To call Bernard J. Tyson an industry giant would still be a significant understatement. As Chairman and CEO of Kaiser Permanente, Tyson heads an organization that provides care for 12.3 million members at 600+ locations across eight states and the District of Columbia.
We had the fantastic opportunity to talk with him ahead of AfroTech 2019 about his career, the future of health care, and how Kaiser Permanente fights for equitable health care for its members and the 68 million residents in its surrounding communities.
This interview has been edited for length and clarity.
AfroTech: Mr. Tyson, you’ve been in the health care industry for about 35 years. In fact, your LinkedIn profile indicates that you studied health service management as an undergraduate and also earned an MBA with a focus on health services administration. Can you tell us what sparked your interest in health care?
Bernard J. Tyson: When I was a child, my mother spent a lot of time with her doctor and in a hospital setting because of her illness. I grew up admiring the physician in the white coat and how he cared for my mom. But, not just my mom — he cared for and cared about us as well. That experience clearly got me interested in health care. Growing up, I specifically wanted to be a doctor, and I ended up going down the administrative track later on. But, I always had an interest in being in health care.
AT: What do you consider to be the most significant breakthrough in the health care system over the past 35 years?
BJT: One of the first major projects I worked on when I joined Kaiser Permanente was as part of the project team that opened our first cardiovascular program in San Francisco for open-heart surgeries and everything associated with heart care. At that time, a patient in a hospital for open-heart surgery could stay in the hospital for up to two weeks. Now, 35 years later, you can have open-heart surgery in the morning and go home in the evening, so that’s an incredible breakthrough.
AT: During your tenure at Kaiser Permanente, what accomplishment are you most proud of?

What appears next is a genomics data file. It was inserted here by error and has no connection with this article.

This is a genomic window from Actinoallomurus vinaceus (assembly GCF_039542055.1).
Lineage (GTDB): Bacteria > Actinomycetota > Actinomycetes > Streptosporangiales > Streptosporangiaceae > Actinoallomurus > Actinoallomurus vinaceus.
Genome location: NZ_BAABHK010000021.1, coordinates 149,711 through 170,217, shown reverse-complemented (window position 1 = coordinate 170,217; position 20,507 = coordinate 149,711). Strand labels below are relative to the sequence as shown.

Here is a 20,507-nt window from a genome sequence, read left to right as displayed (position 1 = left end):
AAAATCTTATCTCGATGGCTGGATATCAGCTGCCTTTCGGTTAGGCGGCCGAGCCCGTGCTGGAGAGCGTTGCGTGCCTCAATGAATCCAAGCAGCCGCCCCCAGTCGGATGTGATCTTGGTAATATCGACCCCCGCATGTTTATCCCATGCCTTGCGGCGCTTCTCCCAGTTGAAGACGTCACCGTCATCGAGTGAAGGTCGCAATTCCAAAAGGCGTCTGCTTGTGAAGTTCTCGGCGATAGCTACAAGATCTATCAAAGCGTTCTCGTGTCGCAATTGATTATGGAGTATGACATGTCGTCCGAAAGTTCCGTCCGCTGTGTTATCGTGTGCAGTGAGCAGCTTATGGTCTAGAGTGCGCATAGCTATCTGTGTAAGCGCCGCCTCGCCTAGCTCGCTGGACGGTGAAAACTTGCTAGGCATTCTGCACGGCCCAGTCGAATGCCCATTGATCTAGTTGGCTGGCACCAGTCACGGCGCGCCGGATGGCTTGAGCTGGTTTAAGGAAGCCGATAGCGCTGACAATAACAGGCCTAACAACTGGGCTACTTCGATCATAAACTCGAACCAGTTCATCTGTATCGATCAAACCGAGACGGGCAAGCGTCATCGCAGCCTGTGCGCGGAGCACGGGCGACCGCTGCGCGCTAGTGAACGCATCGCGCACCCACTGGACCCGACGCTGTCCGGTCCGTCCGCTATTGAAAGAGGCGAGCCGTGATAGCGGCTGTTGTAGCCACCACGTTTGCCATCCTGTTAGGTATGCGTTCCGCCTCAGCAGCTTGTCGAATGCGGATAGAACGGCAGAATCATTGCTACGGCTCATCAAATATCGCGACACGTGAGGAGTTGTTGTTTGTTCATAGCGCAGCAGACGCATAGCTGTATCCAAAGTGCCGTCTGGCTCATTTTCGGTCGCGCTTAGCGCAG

BJT: Being a part of the leadership that ultimately helps to frame our brand position around “Thrive.” Our work was to make sure that everyone understood that we stand for health and prevention and helping people to live the healthiest life possible. This is why we are here. We obviously provide the highest quality care and accessibility when it’s needed, but our passion is around keeping people as healthy as possible.
AT: In recent years, as a society, we’ve become more aware of the disparities in the quality of health care provided to Black women when compared to other racial and gender groups, especially during pregnancy and childbirth. Can you tell us a bit about how Kaiser Permanente is joining the effort to correct this?
BJT: We have culturally-competent care, protocols, guidelines, tools and expertise. We are very clear that equity of care is a priority inside of Kaiser Permanente. A lot of organizations think of it as equality, which means everybody gets the same. We’ve blown past that — it’s a given around equality. What we’re really focused on now is to make sure that we understand the unique nuances of each of the different populations that we’re privileged to take care of, and to make sure that we’re delivering on the quality that is needed to assure healthy babies. For example, healthy moms, addressing issues that might be unique to the circumstances and not generic across the board. We have — and have had for many years — Well-Care programs for our women of color going through childbirth. That is why you won’t find those kinds of statistics inside of our population.
AT: Are there any emerging technologies that you’d like to see develop further over the next few years? What catches your eye at the moment?